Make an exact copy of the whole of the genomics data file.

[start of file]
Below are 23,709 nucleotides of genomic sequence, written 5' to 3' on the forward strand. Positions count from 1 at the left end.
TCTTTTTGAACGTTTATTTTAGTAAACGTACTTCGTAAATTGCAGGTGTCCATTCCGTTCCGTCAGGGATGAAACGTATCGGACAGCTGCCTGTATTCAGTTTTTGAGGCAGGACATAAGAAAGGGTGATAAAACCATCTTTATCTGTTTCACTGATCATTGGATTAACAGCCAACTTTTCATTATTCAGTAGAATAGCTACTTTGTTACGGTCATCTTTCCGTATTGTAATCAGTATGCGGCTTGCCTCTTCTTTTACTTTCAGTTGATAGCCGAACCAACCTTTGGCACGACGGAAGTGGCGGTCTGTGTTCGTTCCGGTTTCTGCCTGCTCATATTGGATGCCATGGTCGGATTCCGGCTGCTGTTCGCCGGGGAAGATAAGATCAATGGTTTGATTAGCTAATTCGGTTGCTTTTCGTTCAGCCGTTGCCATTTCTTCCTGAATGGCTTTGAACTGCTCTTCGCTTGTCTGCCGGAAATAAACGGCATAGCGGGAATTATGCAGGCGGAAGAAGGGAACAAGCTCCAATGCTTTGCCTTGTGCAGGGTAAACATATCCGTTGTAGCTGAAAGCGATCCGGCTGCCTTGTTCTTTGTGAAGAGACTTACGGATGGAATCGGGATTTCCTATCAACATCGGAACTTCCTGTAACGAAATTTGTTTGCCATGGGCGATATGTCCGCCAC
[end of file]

Below are 23,709 nucleotides of genomic sequence, written 5' to 3' on the forward strand. Positions count from 1 at the left end.
TCTTTTTGAACGTTTATTTTAGTAAACGTACTTCGTAAATTGCAGGTGTCCATTCCGTTCCGTCAGGGATGAAACGTATCGGACAGCTGCCTGTATTCAGTTTTTGAGGCAGGACATAAGAAAGGGTGATAAAACCATCTTTATCTGTTTCACTGATCATTGGATTAACAGCCAACTTTTCATTATTCAGTAGAATAGCTACTTTGTTACGGTCATCTTTCCGTATTGTAATCAGTATGCGGCTTGCCTCTTCTTTTACTTTCAGTTGATAGCCGAACCAACCTTTGGCACGACGGAAGTGGCGGTCTGTGTTCGTTCCGGTTTCTGCCTGCTCATATTGGATGCCATGGTCGGATTCCGGCTGCTGTTCGCCGGGGAAGATAAGATCAATGGTTTGATTAGCTAATTCGGTTGCTTTTCGTTCAGCCGTTGCCATTTCTTCCTGAATGGCTTTGAACTGCTCTTCGCTTGTCTGCCGGAAATAAACGGCATAGCGGGAATTATGCAGGCGGAAGAAGGGAACAAGCTCCAATGCTTTGCCTTGTGCAGGGTAAACATATCCGTTGTAGCTGAAAGCGATCCGGCTGCCTTGTTCTTTGTGAAGAGACTTACGGATGGAATCGGGATTTCCTATCAACATCGGAACTTCCTGTAACGAAATTTGTTTGCCATGGGCGATATGTCCGCCAC